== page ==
For many construction businesses, at some point the old adage “you have to spend money to make money” applies. Whether to fund a start-up, expand or invest, the need for cash arises.

Large, well-established construction companies are well versed in borrowing to earn, says Andrew Latham of, a financial products and services comparison website. “Such construction companies understand that ‘good debt’ promotes growth and helps manage risk,” Latham notes.

Latham says the same principle applies to smaller construction firms. “View business loans as an investment opportunity,” he advises. But he says to proceed with caution. “If borrowing money won’t eventually make you money—or makes a bad situation worse—a loan is not a good idea.”

Why you might need a business loan

Some valid reasons to get a business loan include investing in equipment that allows you to accept larger jobs or reduces the expense of leasing equipment. Other viable reasons include recruiting new talent, modernizing your facilities, or opening a new office in an up-and-coming location.

Paige NeJame has owned the CertaPro Painters of the South Shore & Boston franchise since 1998. She’s currently applying for a Small Business Administration (SBA) loan to finance a building she’s buying.

“I have an SBA-backed credit line that’s been imperative to the growth of my business,” says NeJame. “I only use the credit line to float my accounts receivable in order to be able to cash-flow large commercial painting projects. My rule of thumb is that whatever is used on my credit line has to be equal to or less than my accounts receivables.”

Types of business loans to consider

Several business loan sources exist. These include small and large banks, many of which service SBA loans. Other options include online lenders and community development financial institutions (CDFIs).

According to the 2016 Federal Reserve Small Business Credit Survey published in 2017, the lenders who most often approve loans for firms with annual revenues of less than $1 million are CDFIs (77 percent), small banks (60 percent), and alternative online lenders (59 percent).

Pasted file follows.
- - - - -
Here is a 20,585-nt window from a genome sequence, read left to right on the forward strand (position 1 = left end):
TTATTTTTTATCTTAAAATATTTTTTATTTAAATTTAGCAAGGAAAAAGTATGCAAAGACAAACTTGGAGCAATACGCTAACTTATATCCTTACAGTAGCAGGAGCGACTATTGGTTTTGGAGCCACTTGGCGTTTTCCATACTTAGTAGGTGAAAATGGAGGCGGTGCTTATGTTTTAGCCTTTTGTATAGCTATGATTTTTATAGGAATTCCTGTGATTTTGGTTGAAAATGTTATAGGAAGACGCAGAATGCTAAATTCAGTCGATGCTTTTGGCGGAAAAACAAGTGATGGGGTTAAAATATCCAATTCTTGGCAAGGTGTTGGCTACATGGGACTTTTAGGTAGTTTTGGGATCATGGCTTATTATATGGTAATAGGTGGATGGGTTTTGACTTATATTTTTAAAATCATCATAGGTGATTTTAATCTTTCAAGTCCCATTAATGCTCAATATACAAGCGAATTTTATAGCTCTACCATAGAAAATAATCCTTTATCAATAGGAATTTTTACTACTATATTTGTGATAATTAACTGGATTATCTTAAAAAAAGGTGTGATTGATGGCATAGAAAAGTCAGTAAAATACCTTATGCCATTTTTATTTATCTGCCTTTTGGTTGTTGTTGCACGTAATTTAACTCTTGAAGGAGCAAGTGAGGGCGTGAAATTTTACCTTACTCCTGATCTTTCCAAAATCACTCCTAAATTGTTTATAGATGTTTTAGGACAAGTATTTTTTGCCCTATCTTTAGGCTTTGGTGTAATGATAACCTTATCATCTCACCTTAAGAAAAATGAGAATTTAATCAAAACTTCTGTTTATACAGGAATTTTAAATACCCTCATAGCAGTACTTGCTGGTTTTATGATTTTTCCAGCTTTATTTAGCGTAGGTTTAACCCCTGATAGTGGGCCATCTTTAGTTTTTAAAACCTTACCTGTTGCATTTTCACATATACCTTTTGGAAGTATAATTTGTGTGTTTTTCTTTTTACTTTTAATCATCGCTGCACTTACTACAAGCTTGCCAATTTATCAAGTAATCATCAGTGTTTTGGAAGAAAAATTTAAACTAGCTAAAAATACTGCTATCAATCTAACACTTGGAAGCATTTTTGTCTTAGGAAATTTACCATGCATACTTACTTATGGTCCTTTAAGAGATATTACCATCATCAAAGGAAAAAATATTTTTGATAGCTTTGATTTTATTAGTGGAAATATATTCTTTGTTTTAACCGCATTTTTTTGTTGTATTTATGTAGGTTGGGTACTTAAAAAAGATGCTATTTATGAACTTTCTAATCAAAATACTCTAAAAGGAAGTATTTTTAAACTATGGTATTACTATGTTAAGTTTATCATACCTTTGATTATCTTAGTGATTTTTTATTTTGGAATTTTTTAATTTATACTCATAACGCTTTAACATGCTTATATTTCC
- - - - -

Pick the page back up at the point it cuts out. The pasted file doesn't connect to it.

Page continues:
Companies with annual revenues of more than $1 million are more likely to get approved with a large bank (84 percent) or online lender (77 percent) than the lower-profiting companies are.

“When it comes to loan types, secured loans that use property as collateral, like auto and equipment loans, have the highest approval rates, at 79 percent,” says’s Latham. “SBA loans have lower approval rates and typically a slower funding timeline.”

If you can qualify for an SBA loan, NeJame has found that the terms are business-friendly. “With the mortgage I’m applying for now, a few commercial lenders offered 25 percent down and a 6 percent interest rate, but the SBA loan is only asking for 10 percent down and a 5 percent interest rate.” She also says getting an SBA loan is easier than it was a few years ago. “In the old days, a business owner had to work with the SBA directly, but my bank has facilitated the process.The approval takes much less time.”

Tips for getting a business loan

Putting your best financial foot forward is the key to getting a business loan. Latham offers the following tips for helping to ensure funding:

  1. Write a business plan. “Some lenders require businesses to provide a detailed business plan. Even if the lender doesn’t require a formal business plan, having one helps you run a smarter and leaner company,” says Latham. “In the plan, explain what you’ll use the money for and a realistic expected return on investment.”
  2. Calculate your debt service coverage ratio. “To determine if you can afford a loan, divide how much cash-on-hand your company typically has at the end of the month by the monthly payment of the business loan,” recommends Latham. “The result is your debt service coverage ratio. Although lenders will consider lower ratios, aim for 1.5 or higher. The higher the ratio, the less likely you are to miss monthly payments, which is something lenders like to see.”
  3. Compare rates and terms of several lenders. Latham advises using loan comparison tools to see which lender offers the lowest rates and the best terms. “The eligibility criteria, fees, funding timeline and rates of business loans vary widely.”

Securing funding is a necessary part of running a profitable construction company. Borrow responsibly, and you can use the funds to take your company to the next level.